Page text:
FIG. 8 illustrates schematically a pretensioner fluid source 300 constructed in accordance with a third embodiment of the invention. The pretensioner fluid source 300 includes a main pyrotechnic charge that may be variably ignited by MEMS devices similar to the MEMS devices of the first embodiment.
The fluid source 300 includes a plurality of MEMS devices 320, which function as igniters rather than as primary fluid sources. Specifically, the fluid source 300 includes a housing 332 that defines a plurality of chambers. The housing 332 defines three chambers 334. In each one of the chambers 334 is located a respective main pyrotechnic charge 336. Each one of the pyrotechnic charges 336 is separately ignitable by heat to produce inflation fluid under pressure.
A plurality of MEMS devices 320 are associated with each one of the chambers 334 and, therefore, with each one of the pyrotechnic charges 336. In the embodiment shown in FIG. 8, seven MEMS devices 320 are associated with each one of the chambers 334. Each one of the MEMS devices 320 includes heatable contents in the form of a solid propellant material, which, when heated, ignites to produce hot combustion products. Each one of the MEMS devices 320 also includes an electric heating element 342.
The heating elements 342 for all three chambers 334 of the fluid source 300 are formed on a base 344. The base 344 may be manufactured in a manner similar to that of the base 122 (FIG. 4). Lead wires 346 extend from the base 344 and are electrically connected with vehicle electric circuitry.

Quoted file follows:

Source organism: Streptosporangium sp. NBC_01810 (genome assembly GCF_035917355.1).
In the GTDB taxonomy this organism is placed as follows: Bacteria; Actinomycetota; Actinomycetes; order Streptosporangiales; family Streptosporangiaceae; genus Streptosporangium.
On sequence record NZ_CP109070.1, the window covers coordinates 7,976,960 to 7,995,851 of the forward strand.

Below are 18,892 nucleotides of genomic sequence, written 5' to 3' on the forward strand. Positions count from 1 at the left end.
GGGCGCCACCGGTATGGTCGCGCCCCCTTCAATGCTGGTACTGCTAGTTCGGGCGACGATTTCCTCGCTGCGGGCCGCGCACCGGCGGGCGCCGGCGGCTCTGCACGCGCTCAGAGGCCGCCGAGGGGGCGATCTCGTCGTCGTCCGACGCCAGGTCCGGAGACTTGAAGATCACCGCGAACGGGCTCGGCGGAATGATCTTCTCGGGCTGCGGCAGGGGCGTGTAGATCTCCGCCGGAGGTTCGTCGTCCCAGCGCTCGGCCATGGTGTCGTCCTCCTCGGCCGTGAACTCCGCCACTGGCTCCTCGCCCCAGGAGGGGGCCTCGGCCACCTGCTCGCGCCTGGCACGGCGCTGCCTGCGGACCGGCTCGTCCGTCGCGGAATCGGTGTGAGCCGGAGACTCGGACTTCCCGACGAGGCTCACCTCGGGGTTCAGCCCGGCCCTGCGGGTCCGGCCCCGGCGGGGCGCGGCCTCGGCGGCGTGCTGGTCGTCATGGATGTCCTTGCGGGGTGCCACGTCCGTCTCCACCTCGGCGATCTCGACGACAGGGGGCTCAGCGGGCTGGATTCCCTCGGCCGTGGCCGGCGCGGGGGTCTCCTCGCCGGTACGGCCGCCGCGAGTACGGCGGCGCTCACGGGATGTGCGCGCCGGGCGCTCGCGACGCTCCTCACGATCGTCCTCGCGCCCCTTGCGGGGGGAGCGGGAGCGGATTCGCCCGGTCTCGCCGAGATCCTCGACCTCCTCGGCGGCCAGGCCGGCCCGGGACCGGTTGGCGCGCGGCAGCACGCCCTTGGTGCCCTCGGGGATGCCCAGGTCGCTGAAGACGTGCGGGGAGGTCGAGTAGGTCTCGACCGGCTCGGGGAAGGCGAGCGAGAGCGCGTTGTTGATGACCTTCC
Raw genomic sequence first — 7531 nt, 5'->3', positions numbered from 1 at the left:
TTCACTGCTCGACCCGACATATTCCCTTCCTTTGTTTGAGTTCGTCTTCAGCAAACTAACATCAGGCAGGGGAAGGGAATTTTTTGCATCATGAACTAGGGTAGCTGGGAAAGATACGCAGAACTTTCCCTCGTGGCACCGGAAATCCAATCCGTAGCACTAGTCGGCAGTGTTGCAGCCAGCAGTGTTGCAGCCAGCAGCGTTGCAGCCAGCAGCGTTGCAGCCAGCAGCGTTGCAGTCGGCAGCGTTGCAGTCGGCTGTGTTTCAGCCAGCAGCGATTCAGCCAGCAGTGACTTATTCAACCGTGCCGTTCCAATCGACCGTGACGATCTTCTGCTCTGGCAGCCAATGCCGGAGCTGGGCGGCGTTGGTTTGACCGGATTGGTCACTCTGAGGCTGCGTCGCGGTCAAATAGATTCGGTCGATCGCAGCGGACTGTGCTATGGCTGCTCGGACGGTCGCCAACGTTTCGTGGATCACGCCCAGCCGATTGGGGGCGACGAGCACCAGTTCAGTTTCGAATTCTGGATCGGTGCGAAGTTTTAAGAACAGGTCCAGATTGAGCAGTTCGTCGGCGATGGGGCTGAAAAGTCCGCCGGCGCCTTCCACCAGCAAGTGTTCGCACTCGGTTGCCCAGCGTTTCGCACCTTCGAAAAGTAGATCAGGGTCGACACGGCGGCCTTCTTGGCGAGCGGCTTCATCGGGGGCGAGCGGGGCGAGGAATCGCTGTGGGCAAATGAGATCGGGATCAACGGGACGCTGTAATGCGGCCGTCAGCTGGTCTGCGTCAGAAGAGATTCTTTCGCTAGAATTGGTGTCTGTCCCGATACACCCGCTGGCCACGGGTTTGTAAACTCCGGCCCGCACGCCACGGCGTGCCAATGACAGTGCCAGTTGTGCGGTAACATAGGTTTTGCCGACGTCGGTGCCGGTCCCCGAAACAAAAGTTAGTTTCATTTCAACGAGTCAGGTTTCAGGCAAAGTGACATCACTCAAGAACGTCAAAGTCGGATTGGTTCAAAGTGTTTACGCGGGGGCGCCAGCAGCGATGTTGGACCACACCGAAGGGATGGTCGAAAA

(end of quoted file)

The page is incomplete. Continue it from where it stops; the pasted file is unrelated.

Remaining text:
In the event of a vehicle collision or other event for which pretensioning of the seat belt webbing is desired, vehicle electric circuitry sends an actuation signal over the lead wires 346 to the MEMS devices 320. The vehicle electric circuitry is operable to provide an actuation signal for energizing any selected one or more of the chambers 334 of the fluid source 300.
The MEMS devices 320 are used to control the rate of combustion of the main pyrotechnic charges 336. When an individual MEMS device 320 is energized, its heating element 342 generates heat to ignite its corresponding solid propellant material. The combustion products of the solid propellant material contact the adjacent pyrotechnic charge 336, igniting it. The ignition of the pyrotechnic material 336 produces fluid under pressure, which is directed through an outlet 348 and the cylinder 70 to actuate the pretensioner 50.
The output of the fluid source 300 is dependent on, and varies with, the number of chambers 334 that are energized, the number of MEMS devices 320 corresponding to each chamber that are energized, and the time of actuation of each individual chamber and MEMS device. For example, if only one chamber 334 in the entire fluid source 300 is energized, then only one of the three pyrotechnic charges 336 is ignited. Also, the one pyrotechnic charge 336 that is ignited burns relatively slowly because it is ignited only at one location. The fluid output of the fluid source 300 is relatively low.